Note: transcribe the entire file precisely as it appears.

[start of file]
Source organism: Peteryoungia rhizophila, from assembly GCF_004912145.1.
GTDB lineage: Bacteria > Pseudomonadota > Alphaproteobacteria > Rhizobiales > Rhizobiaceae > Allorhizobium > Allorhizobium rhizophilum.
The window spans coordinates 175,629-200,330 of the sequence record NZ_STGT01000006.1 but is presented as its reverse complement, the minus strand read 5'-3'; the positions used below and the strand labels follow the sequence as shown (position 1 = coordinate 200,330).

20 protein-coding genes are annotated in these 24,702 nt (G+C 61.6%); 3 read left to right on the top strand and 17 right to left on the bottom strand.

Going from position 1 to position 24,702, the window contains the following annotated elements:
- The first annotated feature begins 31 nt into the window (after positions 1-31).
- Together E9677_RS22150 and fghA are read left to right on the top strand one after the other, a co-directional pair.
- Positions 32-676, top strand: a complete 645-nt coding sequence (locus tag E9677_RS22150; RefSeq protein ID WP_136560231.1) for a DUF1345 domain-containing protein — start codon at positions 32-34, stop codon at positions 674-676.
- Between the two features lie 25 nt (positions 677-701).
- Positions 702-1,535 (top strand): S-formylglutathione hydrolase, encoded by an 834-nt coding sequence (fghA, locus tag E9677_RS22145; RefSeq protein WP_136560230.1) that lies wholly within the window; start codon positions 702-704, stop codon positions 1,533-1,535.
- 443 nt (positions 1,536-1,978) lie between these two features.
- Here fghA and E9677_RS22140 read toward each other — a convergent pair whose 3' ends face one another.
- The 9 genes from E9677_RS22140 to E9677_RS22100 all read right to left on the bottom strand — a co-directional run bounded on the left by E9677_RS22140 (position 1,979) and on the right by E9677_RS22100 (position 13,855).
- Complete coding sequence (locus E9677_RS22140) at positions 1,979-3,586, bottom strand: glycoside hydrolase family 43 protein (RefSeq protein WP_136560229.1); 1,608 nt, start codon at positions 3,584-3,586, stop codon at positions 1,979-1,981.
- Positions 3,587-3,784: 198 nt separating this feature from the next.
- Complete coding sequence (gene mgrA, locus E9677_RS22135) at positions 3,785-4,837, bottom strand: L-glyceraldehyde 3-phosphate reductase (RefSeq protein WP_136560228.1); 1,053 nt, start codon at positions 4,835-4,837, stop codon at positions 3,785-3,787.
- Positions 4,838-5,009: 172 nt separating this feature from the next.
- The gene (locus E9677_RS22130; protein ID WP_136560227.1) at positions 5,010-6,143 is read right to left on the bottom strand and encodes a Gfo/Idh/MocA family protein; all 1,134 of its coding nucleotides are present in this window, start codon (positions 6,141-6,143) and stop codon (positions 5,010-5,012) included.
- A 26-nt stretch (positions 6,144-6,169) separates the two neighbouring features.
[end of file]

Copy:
Source organism: Peteryoungia rhizophila, from assembly GCF_004912145.1.
GTDB lineage: Bacteria > Pseudomonadota > Alphaproteobacteria > Rhizobiales > Rhizobiaceae > Allorhizobium > Allorhizobium rhizophilum.
The window spans coordinates 175,629-200,330 of the sequence record NZ_STGT01000006.1 but is presented as its reverse complement, the minus strand read 5'-3'; the positions used below and the strand labels follow the sequence as shown (position 1 = coordinate 200,330).

20 protein-coding genes are annotated in these 24,702 nt (G+C 61.6%); 3 read left to right on the top strand and 17 right to left on the bottom strand.

Going from position 1 to position 24,702, the window contains the following annotated elements:
- The first annotated feature begins 31 nt into the window (after positions 1-31).
- Together E9677_RS22150 and fghA are read left to right on the top strand one after the other, a co-directional pair.
- Positions 32-676, top strand: a complete 645-nt coding sequence (locus tag E9677_RS22150; RefSeq protein ID WP_136560231.1) for a DUF1345 domain-containing protein — start codon at positions 32-34, stop codon at positions 674-676.
- Between the two features lie 25 nt (positions 677-701).
- Positions 702-1,535 (top strand): S-formylglutathione hydrolase, encoded by an 834-nt coding sequence (fghA, locus tag E9677_RS22145; RefSeq protein WP_136560230.1) that lies wholly within the window; start codon positions 702-704, stop codon positions 1,533-1,535.
- 443 nt (positions 1,536-1,978) lie between these two features.
- Here fghA and E9677_RS22140 read toward each other — a convergent pair whose 3' ends face one another.
- The 9 genes from E9677_RS22140 to E9677_RS22100 all read right to left on the bottom strand — a co-directional run bounded on the left by E9677_RS22140 (position 1,979) and on the right by E9677_RS22100 (position 13,855).
- Complete coding sequence (locus E9677_RS22140) at positions 1,979-3,586, bottom strand: glycoside hydrolase family 43 protein (RefSeq protein WP_136560229.1); 1,608 nt, start codon at positions 3,584-3,586, stop codon at positions 1,979-1,981.
- Positions 3,587-3,784: 198 nt separating this feature from the next.
- Complete coding sequence (gene mgrA, locus E9677_RS22135) at positions 3,785-4,837, bottom strand: L-glyceraldehyde 3-phosphate reductase (RefSeq protein WP_136560228.1); 1,053 nt, start codon at positions 4,835-4,837, stop codon at positions 3,785-3,787.
- Positions 4,838-5,009: 172 nt separating this feature from the next.
- The gene (locus E9677_RS22130; protein ID WP_136560227.1) at positions 5,010-6,143 is read right to left on the bottom strand and encodes a Gfo/Idh/MocA family protein; all 1,134 of its coding nucleotides are present in this window, start codon (positions 6,141-6,143) and stop codon (positions 5,010-5,012) included.
- A 26-nt stretch (positions 6,144-6,169) separates the two neighbouring features.